The challenge we face is clear—if we’re to reap the benefits of nature, we must be the ones to make the necessary effort. It won’t always be easy to get our nature fix, but, with a little planning and willpower, we can make the outdoors a regular part of our lives. We simply must.
Challenge #5: We’re conditioned by comfort
One of the most profound paradoxes afflicting the Western world is that, as our lives become easier and more comfortable, we become more unhappy. Yet, it seems like everything we do is with ease and comfort in mind.
You need only look back a few generations to see how rare leisure time actually was. Fortunately, the daily struggles of our ancestors have been largely alleviated by the fruits of capitalism—products and services. These days, we’re spoon fed convenience in every aspect of our lives, and technology exists largely to help us save time, reduce effort, or give us a momentary shot of happiness.
When we’re conditioned by comfort, we become hyper-sensitive to the discomfort necessary for living a fulfilled and meaningful life. The opiating effects of comfort, over time, give way to a sedentary passivity which often leads to mental illness. We must not, then, fall into the trap of using rest or idleness as the only remedy for busyness. Rather, we should use our leisure time for things which improve our health and wellness in the long-term.
How to reap the benefits of nature
The restorative benefits of nature have been known about as far back as ancient Greece, with the likes of Plato and Cicero extolling the virtues of strolling through greenery to garner inspiration. Since then, science has come a long way in showing that the Greeks were onto something.
Regain focus, attention, and productivity
Our smartphones, laptops, and televisions have become adult pacifiers. Whenever we feel an ounce of discomfort, we reach for our devices to soothe and distract us.
Technology addiction is a serious business and fuels the attention economy. The ping of notification bells is to us as the bell was to Pavlov’s dogs—a conditioned stimulus. If you find that compulsively checking your phone is draining your focus and ability to concentrate, nature can help.
Of the myriad studies showing nature’s restorative effects on our attention, Kaplan’s Attention Restoration Theory is perhaps the most seminal. It proposes four cognitive states en route to restoration:
- Clearer head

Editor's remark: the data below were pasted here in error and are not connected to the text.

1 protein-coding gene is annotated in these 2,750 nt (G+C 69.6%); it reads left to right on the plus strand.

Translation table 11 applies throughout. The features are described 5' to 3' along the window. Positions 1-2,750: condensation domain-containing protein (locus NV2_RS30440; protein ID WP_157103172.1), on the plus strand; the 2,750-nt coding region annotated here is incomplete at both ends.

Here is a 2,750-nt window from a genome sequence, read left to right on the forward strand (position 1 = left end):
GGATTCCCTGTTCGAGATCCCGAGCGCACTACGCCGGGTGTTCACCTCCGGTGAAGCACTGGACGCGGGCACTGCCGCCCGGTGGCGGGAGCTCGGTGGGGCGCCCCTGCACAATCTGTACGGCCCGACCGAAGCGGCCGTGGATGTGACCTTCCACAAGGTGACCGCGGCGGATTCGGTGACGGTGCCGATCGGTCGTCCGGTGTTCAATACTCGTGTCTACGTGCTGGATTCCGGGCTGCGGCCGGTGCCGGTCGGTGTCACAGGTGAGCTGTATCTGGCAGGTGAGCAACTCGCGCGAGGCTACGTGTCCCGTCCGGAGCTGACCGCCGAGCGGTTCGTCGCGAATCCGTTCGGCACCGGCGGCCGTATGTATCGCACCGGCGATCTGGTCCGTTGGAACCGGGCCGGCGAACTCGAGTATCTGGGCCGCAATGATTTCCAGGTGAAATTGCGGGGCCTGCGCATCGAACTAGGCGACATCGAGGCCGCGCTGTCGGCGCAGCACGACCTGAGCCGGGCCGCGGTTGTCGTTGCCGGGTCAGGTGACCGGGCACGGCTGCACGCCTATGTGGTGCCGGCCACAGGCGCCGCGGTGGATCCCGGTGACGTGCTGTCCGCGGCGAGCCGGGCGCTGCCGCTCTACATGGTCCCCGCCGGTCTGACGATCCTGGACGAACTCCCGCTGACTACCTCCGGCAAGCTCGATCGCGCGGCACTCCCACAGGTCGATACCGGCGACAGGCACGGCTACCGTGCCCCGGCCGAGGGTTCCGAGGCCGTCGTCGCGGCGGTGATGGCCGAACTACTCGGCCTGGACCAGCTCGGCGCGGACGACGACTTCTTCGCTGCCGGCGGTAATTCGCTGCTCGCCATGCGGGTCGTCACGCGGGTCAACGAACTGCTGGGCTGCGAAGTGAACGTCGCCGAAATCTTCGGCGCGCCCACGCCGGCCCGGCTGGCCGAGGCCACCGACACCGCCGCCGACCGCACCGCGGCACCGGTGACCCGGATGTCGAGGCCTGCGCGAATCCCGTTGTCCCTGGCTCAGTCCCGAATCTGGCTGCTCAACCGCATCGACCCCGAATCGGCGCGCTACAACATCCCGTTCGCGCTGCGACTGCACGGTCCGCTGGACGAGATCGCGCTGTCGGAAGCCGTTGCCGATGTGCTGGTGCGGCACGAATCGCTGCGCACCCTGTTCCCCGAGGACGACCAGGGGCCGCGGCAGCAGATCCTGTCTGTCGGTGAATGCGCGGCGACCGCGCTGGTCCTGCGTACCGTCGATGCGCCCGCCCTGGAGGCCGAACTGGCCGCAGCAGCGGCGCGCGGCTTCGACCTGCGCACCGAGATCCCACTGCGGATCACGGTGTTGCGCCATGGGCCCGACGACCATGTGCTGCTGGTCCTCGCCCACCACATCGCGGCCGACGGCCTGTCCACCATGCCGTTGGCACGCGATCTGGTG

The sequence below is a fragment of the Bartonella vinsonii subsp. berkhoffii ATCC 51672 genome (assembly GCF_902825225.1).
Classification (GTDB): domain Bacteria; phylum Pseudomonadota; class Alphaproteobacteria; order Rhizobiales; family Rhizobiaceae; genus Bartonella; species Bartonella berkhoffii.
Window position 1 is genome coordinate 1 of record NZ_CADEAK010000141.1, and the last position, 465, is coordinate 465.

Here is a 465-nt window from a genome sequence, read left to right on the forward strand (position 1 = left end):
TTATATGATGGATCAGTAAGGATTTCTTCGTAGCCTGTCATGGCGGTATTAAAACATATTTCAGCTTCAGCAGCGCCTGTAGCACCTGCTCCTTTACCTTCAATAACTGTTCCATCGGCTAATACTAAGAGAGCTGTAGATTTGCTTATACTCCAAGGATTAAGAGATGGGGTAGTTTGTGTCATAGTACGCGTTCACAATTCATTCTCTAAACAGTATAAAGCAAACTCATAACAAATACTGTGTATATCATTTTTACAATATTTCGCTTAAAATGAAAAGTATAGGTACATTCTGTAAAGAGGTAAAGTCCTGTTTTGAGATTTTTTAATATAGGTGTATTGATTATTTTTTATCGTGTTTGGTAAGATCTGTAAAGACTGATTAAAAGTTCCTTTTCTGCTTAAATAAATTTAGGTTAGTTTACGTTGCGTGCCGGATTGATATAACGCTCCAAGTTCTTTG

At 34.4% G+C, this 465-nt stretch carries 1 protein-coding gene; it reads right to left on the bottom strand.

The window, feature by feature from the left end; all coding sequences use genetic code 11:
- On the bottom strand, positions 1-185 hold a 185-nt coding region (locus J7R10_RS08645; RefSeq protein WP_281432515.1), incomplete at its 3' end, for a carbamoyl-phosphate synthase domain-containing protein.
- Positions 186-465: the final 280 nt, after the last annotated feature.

- Mental fatigue recovery
- Renewed interest
When you feel overwhelmed, or need to escape the lure of the screen, step outside and let the fresh air fill your lungs. Better still, leave your phone at home and take a walk to a local park. It can be a long path back to attention restoration, but it all starts with a clearer head.
Restorative environments—bringing the outside in: Just because we’re indoors most of the time, doesn’t mean we can’t benefit from nature. Restorative environments are spaces that help us replenish the cognitive resources taken by daily life. The best examples are outdoor spaces such as forests, beaches, and countryside, but introducing nature into our homes, gardens, and workplaces can still promote positive cognitive, physiological, and behavioural states, better enabling us to meet the demands of everyday life.
Start by introducing a greater variety and volume of plants indoors, listening to the sounds of nature as background noise while working, or position your workspace or yoga mat in front of a view of nature (if you don’t have such a view, consider a nature-inspired wall mural).
Ecotherapy: Though a fledgling treatment, ecotherapy has shown promise in improving a number of cognitive issues including decreasing anxiety and depression, improving self-esteem, decreasing fatigue in cancer patients, and restoring ability to focus and sustain attention.
For a dose of ecotherapy in Sydney, Centennial Parklands now offers Forest Bathing walks led by certified Nature and Forest Therapy Guides. Stargazing is another powerful way to reconnect with nature and studies have shown it not only makes us nicer and less self-centred, but the awe we feel while staring into the infinite puts our own life’s problems into perspective, thus reducing stress, worry, and anxiety.
Microadventures: Embarking on a three-month odyssey into the wilderness is impractical for most people. The good news is, adventures can be small enough to flex around your daily life. These so-called microadventures, a term coined by British adventurer and author Alastair Humphreys, serve to inject a minimal effective dose of nature into your week. Take a solo post-work train out of the city to a forest, sleep in the wild overnight, cycle between the birthplace of each of your parents or even just wild camp in your own back garden. Adventure, no matter how small, counts.
In the end, what the Canada expedition tattooed onto my psyche was that we’re all wild creatures—not only at heart but in our DNA. Millions of years of evolution has ensured that we’re well adapted to the natural world. We came from nature and we belong in nature. To waste our evolutionary inheritance indoors is nothing short of a tragedy.
The fight is ours and ours alone. We must have the discipline to relinquish comfort, the indignation to protect our attention from greedy hands clamouring for it, and the will to resist the temptation of being inside despite how rewarding it feels. If not, it will be our mental and physical health that pays the price in the long run.
I can’t make you feel nature’s influence through these words. Go outside. As you feel your senses come alive and your mind begin to clear, be reminded that, when negativity or creeps into your life, sometimes nature really is the best remedy.
Now, if you’ll excuse me, my self-isolation just ended and I’m due a very, very long walk.